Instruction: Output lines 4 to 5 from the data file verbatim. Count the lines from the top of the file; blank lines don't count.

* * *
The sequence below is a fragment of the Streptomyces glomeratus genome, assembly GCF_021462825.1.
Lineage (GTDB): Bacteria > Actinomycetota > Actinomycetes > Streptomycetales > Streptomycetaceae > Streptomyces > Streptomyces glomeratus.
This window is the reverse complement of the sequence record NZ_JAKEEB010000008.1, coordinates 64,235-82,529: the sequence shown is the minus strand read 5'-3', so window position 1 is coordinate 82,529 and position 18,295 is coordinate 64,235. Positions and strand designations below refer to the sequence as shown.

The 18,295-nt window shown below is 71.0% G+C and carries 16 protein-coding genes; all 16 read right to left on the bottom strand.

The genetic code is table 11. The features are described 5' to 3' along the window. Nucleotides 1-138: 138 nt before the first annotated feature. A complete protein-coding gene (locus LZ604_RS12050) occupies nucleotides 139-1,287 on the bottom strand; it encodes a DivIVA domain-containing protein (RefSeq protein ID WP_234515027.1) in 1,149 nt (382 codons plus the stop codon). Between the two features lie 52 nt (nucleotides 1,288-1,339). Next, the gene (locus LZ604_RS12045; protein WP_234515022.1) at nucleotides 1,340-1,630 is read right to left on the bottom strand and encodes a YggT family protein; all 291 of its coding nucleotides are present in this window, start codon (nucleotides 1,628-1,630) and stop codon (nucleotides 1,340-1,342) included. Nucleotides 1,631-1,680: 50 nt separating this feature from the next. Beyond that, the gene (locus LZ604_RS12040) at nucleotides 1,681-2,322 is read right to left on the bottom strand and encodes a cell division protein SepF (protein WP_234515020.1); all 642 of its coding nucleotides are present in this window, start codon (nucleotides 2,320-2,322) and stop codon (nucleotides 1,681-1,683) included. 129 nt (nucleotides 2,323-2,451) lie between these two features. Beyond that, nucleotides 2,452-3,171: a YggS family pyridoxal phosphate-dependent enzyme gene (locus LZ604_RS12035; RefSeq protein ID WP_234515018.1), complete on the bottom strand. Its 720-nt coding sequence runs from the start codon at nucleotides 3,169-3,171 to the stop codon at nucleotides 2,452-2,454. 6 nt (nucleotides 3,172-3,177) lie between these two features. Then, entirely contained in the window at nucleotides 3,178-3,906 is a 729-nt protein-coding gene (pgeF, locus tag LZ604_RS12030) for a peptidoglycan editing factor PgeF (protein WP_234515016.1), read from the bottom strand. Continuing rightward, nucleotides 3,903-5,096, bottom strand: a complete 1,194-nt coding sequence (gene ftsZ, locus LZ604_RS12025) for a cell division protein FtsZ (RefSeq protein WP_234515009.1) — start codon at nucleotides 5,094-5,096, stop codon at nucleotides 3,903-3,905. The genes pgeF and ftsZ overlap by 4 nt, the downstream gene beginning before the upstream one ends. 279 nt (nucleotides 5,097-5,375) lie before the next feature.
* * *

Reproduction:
The 18,295-nt window shown below is 71.0% G+C and carries 16 protein-coding genes; all 16 read right to left on the bottom strand.

The genetic code is table 11. The features are described 5' to 3' along the window. Nucleotides 1-138: 138 nt before the first annotated feature. A complete protein-coding gene (locus LZ604_RS12050) occupies nucleotides 139-1,287 on the bottom strand; it encodes a DivIVA domain-containing protein (RefSeq protein ID WP_234515027.1) in 1,149 nt (382 codons plus the stop codon). Between the two features lie 52 nt (nucleotides 1,288-1,339). Next, the gene (locus LZ604_RS12045; protein WP_234515022.1) at nucleotides 1,340-1,630 is read right to left on the bottom strand and encodes a YggT family protein; all 291 of its coding nucleotides are present in this window, start codon (nucleotides 1,628-1,630) and stop codon (nucleotides 1,340-1,342) included. Nucleotides 1,631-1,680: 50 nt separating this feature from the next. Beyond that, the gene (locus LZ604_RS12040) at nucleotides 1,681-2,322 is read right to left on the bottom strand and encodes a cell division protein SepF (protein WP_234515020.1); all 642 of its coding nucleotides are present in this window, start codon (nucleotides 2,320-2,322) and stop codon (nucleotides 1,681-1,683) included. 129 nt (nucleotides 2,323-2,451) lie between these two features. Beyond that, nucleotides 2,452-3,171: a YggS family pyridoxal phosphate-dependent enzyme gene (locus LZ604_RS12035; RefSeq protein ID WP_234515018.1), complete on the bottom strand. Its 720-nt coding sequence runs from the start codon at nucleotides 3,169-3,171 to the stop codon at nucleotides 2,452-2,454. 6 nt (nucleotides 3,172-3,177) lie between these two features. Then, entirely contained in the window at nucleotides 3,178-3,906 is a 729-nt protein-coding gene (pgeF, locus tag LZ604_RS12030) for a peptidoglycan editing factor PgeF (protein WP_234515016.1), read from the bottom strand. Continuing rightward, nucleotides 3,903-5,096, bottom strand: a complete 1,194-nt coding sequence (gene ftsZ, locus LZ604_RS12025) for a cell division protein FtsZ (RefSeq protein WP_234515009.1) — start codon at nucleotides 5,094-5,096, stop codon at nucleotides 3,903-3,905. The genes pgeF and ftsZ overlap by 4 nt, the downstream gene beginning before the upstream one ends. 279 nt (nucleotides 5,097-5,375) lie before the next feature.